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Distribution of candidate genes for experimentally induced arthritis in rats
University of Borås, School of Health Science.
2010 (English)In: BMC Genomics, ISSN 1471-2164, E-ISSN 1471-2164, Vol. 11, no 146Article in journal (Refereed)
Abstract [en]

Background: Rat models are frequently used to link genomic regions to experimentally induced arthritis in quantitative trait locus (QTL) analyses. To facilitate the search for candidate genes within such regions, we have previously developed an application (CGC) that uses weighted keywords to rank genes based on their descriptive text. In this study, CGC is used for analyzing the localization of candidate genes from two viewpoints: distribution over the rat genome and functional connections between arthritis QTLs. Methods: To investigate if candidate genes identified by CGC are more likely to be found inside QTLs, we ranked 2403 genes genome wide in rat. The number of genes within different ranges of CGC scores localized inside and outside QTLs was then calculated. Furthermore, we investigated if candidate genes within certain QTLs share similar functions, and if these functions could be connected to genes within other QTLs. Based on references between genes in OMIM, we created connections between genes in QTLs identified in two distinct rat crosses. In this way, QTL pairs with one QTL from each cross that share an unexpectedly high number of gene connections were identified. The genes that were found to connect a pair of QTLs were then functionally analysed using a publicly available classification tool. Results: Out of the 2403 genes ranked by the CGC application, 1160 were localized within QTL regions. No difference was observed between highly and lowly rated genes. Hence, highly rated candidate genes for arthritis seem to be distributed randomly inside and outside QTLs. Furthermore, we found five pairs of QTLs that shared a significantly high number of interconnected genes. When functionally analyzed, most genes connecting two QTLs could be included in a single functional cluster. Thus, the functional connections between these genes could very well be involved in the development of an arthritis phenotype. Conclusions: From the genome wide CGC search, we conclude that candidate genes for arthritis in rat are randomly distributed between QTL and non-QTL regions. We do however find certain pairs of QTLs that share a large number of functionally connected candidate genes, suggesting that these QTLs contain a number of genes involved in similar functions contributing to the arthritis phenotype.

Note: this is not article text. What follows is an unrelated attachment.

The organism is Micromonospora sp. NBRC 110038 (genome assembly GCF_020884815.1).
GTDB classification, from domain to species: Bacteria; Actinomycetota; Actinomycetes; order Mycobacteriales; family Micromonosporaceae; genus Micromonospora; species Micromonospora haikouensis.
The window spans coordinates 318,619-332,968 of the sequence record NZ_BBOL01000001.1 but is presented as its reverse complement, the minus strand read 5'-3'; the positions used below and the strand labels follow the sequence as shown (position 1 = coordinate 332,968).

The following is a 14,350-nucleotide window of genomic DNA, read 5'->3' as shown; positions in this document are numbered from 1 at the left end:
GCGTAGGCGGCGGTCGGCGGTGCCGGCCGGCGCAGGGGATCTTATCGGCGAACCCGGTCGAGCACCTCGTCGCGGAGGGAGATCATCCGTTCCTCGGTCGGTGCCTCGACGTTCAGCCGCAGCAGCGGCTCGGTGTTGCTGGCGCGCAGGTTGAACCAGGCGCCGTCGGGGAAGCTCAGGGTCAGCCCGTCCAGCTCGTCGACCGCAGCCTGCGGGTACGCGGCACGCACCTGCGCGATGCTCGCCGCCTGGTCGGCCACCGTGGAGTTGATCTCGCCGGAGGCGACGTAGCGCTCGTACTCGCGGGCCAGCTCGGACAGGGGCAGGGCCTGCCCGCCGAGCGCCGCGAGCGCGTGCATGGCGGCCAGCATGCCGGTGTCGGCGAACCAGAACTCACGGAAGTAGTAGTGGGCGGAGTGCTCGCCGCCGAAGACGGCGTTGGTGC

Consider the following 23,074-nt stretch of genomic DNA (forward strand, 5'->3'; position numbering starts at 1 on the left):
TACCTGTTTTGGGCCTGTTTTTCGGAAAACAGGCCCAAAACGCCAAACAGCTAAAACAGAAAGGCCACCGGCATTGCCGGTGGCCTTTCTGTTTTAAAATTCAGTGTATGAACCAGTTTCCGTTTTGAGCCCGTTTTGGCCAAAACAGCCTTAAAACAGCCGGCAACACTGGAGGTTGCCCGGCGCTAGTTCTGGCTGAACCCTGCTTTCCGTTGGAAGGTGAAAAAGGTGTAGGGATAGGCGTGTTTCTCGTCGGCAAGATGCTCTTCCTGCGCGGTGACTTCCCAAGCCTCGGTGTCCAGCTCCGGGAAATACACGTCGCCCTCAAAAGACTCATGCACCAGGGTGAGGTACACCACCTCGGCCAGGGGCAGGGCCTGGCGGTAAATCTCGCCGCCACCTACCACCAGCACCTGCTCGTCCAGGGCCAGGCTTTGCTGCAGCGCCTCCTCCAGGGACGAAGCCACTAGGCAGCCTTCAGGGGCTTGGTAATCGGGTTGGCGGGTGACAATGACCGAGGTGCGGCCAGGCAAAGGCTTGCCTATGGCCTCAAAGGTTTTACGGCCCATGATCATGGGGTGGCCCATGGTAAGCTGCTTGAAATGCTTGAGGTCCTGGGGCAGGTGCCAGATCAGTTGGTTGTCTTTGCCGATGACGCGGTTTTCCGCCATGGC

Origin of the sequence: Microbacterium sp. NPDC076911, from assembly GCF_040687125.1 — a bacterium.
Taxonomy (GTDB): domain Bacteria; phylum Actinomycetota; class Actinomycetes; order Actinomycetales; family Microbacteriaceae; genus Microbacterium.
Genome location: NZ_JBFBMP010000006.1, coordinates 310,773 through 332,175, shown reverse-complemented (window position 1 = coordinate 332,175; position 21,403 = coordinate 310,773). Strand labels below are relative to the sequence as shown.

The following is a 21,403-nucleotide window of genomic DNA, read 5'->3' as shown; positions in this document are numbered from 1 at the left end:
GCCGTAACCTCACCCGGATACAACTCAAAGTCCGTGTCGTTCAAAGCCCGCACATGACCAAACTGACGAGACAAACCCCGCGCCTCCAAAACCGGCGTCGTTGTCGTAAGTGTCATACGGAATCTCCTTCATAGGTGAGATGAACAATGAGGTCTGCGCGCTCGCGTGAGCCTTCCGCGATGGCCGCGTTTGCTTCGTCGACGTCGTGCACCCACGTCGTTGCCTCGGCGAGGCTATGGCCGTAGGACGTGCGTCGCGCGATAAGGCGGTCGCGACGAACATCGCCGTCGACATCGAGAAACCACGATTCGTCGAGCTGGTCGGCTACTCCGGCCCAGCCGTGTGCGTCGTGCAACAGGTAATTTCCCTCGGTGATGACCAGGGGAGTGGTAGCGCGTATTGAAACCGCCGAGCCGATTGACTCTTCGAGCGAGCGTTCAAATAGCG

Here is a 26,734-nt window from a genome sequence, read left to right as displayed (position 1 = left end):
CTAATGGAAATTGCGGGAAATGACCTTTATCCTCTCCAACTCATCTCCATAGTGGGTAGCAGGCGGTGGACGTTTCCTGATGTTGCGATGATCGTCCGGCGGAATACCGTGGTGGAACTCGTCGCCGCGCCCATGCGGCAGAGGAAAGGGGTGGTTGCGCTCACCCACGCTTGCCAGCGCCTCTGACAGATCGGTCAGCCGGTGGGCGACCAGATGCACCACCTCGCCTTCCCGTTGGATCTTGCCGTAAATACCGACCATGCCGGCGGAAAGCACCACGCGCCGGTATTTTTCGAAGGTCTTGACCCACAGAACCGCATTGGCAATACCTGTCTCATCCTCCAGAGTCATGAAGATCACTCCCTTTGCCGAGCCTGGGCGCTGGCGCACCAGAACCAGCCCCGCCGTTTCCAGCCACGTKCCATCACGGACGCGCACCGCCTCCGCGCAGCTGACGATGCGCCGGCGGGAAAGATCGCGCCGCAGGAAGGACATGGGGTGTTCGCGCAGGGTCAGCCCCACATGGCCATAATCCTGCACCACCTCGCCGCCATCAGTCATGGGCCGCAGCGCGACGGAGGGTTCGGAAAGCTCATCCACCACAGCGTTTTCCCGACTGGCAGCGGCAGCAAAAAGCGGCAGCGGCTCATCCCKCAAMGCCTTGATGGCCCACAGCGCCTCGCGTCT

Place, publisher, year, edition, pages
BioMed Central Ltd. , 2010. Vol. 11, no 146
National Category
Medical and Health Sciences
Identifiers
URN: urn:nbn:se:hb:diva-3069DOI: 10.1186/1471-2164-11-146Local ID: 2320/7611OAI: oai:DiVA.org:hb-3069DiVA: diva2:871165
Available from: 2015-11-13 Created: 2015-11-13

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CiteExportLink to record
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